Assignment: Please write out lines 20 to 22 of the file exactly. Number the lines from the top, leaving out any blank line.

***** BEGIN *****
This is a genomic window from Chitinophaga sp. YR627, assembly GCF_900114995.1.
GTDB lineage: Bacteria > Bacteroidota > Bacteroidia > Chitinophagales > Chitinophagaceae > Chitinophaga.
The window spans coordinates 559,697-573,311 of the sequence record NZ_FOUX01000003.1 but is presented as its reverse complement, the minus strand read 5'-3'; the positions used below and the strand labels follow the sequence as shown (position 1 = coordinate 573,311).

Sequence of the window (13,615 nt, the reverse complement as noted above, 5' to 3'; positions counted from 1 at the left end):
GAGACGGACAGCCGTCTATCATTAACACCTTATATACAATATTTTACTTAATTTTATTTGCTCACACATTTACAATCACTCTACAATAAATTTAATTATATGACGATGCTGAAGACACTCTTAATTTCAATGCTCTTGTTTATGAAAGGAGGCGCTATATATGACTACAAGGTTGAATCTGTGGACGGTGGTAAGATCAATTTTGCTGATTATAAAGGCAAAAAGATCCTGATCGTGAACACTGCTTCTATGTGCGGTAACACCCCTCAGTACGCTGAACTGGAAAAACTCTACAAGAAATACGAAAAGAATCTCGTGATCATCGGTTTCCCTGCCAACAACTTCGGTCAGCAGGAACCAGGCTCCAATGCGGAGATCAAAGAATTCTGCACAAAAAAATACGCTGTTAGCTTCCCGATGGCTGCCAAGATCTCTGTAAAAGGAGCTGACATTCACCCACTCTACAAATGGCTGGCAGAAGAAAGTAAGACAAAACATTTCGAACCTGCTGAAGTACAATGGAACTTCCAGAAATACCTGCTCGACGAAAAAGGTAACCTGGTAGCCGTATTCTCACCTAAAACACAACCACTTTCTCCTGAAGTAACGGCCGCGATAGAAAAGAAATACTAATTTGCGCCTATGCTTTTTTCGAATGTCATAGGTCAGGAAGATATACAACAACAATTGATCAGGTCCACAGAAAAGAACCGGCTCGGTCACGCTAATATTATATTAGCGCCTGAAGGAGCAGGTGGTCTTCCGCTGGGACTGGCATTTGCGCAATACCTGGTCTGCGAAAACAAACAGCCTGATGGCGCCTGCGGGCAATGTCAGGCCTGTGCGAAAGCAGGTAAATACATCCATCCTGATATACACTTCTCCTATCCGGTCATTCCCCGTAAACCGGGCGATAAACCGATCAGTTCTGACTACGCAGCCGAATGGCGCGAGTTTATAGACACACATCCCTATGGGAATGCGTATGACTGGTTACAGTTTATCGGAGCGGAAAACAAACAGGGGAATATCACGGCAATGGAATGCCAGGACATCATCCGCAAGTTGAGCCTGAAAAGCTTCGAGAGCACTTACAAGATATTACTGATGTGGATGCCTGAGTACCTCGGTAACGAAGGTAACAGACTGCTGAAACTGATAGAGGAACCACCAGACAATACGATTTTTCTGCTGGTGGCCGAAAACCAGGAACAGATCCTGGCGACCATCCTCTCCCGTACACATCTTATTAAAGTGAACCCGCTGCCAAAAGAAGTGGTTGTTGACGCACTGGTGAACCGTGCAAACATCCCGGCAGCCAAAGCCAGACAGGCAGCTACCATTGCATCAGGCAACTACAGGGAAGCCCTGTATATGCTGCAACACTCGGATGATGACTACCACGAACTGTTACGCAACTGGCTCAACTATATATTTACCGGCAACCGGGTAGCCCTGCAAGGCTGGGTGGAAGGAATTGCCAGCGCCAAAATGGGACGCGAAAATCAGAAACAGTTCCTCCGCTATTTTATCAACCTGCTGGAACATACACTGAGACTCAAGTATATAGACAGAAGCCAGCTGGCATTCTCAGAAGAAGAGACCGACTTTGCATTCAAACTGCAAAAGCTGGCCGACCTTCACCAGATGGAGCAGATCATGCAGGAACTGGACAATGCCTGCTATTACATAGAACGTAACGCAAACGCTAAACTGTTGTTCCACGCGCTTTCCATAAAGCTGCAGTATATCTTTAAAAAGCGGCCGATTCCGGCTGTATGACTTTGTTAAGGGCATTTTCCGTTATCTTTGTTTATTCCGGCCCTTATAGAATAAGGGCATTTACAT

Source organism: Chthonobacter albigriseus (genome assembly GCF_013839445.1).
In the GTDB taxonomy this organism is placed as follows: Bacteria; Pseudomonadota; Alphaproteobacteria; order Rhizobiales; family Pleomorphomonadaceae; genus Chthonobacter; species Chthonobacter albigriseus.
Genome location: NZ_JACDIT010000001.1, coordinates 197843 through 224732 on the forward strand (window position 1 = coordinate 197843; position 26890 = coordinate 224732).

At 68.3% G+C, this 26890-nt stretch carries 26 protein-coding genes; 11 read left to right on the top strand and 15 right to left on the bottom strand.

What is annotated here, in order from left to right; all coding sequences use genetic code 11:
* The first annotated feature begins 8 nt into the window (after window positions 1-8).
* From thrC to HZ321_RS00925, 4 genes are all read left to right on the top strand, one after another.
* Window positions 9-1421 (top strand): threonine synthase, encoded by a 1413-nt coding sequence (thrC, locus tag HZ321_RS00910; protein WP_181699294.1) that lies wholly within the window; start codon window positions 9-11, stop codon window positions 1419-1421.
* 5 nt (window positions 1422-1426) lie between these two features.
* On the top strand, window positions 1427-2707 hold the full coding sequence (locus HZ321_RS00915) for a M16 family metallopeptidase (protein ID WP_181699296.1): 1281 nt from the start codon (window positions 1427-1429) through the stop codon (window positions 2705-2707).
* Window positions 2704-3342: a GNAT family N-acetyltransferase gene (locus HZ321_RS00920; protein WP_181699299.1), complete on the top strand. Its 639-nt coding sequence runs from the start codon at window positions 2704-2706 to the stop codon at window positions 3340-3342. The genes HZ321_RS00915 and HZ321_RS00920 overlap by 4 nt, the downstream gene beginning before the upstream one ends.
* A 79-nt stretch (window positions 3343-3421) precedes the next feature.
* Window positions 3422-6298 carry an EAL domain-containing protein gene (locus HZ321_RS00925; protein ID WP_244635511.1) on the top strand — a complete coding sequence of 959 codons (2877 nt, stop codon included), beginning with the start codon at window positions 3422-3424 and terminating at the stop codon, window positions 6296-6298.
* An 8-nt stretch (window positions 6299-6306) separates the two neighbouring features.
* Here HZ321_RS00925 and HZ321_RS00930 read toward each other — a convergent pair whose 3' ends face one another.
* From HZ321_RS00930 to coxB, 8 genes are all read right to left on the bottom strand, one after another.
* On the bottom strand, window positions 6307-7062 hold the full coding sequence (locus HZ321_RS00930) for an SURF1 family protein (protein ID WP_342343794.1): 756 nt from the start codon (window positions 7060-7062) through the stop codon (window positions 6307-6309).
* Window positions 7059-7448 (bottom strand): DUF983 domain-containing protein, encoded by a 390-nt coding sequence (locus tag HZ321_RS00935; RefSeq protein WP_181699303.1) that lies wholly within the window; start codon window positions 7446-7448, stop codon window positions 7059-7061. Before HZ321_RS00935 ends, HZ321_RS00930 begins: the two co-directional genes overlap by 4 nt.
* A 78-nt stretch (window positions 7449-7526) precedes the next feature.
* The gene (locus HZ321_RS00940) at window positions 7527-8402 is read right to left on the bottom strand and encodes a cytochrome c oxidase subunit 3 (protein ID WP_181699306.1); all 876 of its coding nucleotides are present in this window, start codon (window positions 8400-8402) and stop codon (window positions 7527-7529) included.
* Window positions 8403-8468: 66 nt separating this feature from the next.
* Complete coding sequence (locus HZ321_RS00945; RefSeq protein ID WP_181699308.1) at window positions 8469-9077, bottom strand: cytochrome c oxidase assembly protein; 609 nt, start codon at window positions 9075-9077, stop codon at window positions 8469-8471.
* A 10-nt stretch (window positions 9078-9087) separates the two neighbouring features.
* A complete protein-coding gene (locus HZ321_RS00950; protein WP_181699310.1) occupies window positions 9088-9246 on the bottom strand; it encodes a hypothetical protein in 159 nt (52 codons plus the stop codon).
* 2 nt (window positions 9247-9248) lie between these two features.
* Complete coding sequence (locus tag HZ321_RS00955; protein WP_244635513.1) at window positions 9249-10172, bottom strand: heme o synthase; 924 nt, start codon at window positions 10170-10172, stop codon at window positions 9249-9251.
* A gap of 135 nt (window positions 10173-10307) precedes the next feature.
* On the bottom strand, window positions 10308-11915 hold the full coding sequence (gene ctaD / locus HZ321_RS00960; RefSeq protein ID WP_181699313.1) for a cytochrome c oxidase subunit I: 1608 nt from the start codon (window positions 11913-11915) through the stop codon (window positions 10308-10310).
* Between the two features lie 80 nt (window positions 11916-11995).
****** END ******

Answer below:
* Here HZ321_RS00925 and HZ321_RS00930 read toward each other — a convergent pair whose 3' ends face one another.
* From HZ321_RS00930 to coxB, 8 genes are all read right to left on the bottom strand, one after another.
* On the bottom strand, window positions 6307-7062 hold the full coding sequence (locus HZ321_RS00930) for an SURF1 family protein (protein ID WP_342343794.1): 756 nt from the start codon (window positions 7060-7062) through the stop codon (window positions 6307-6309).